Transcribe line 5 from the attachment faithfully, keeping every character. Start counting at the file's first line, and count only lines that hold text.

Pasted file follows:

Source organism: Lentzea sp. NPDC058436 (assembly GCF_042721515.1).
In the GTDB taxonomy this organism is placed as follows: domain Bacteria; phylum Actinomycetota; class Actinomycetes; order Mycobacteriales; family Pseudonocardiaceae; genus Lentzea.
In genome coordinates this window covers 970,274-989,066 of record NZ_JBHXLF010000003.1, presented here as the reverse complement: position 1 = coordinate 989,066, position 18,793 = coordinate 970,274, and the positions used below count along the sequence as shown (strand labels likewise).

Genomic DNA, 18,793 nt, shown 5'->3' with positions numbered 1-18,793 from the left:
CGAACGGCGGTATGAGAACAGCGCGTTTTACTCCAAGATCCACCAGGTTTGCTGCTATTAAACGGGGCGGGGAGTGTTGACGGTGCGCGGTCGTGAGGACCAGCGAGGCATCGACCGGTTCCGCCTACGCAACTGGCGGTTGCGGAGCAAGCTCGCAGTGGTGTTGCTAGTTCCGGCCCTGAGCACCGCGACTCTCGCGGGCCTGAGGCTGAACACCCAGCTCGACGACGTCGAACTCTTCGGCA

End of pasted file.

CGAACGGCGGTATGAGAACAGCGCGTTTTACTCCAAGATCCACCAGGTTTGCTGCTATTAAACGGGGCGGGGAGTGTTGACGGTGCGCGGTCGTGAGGACCAGCGAGGCATCGACCGGTTCCGCCTACGCAACTGGCGGTTGCGGAGCAAGCTCGCAGTGGTGTTGCTAGTTCCGGCCCTGAGCACCGCGACTCTCGCGGGCCTGAGGCTGAACACCCAGCTCGACGACGTCGAACTCTTCGGCA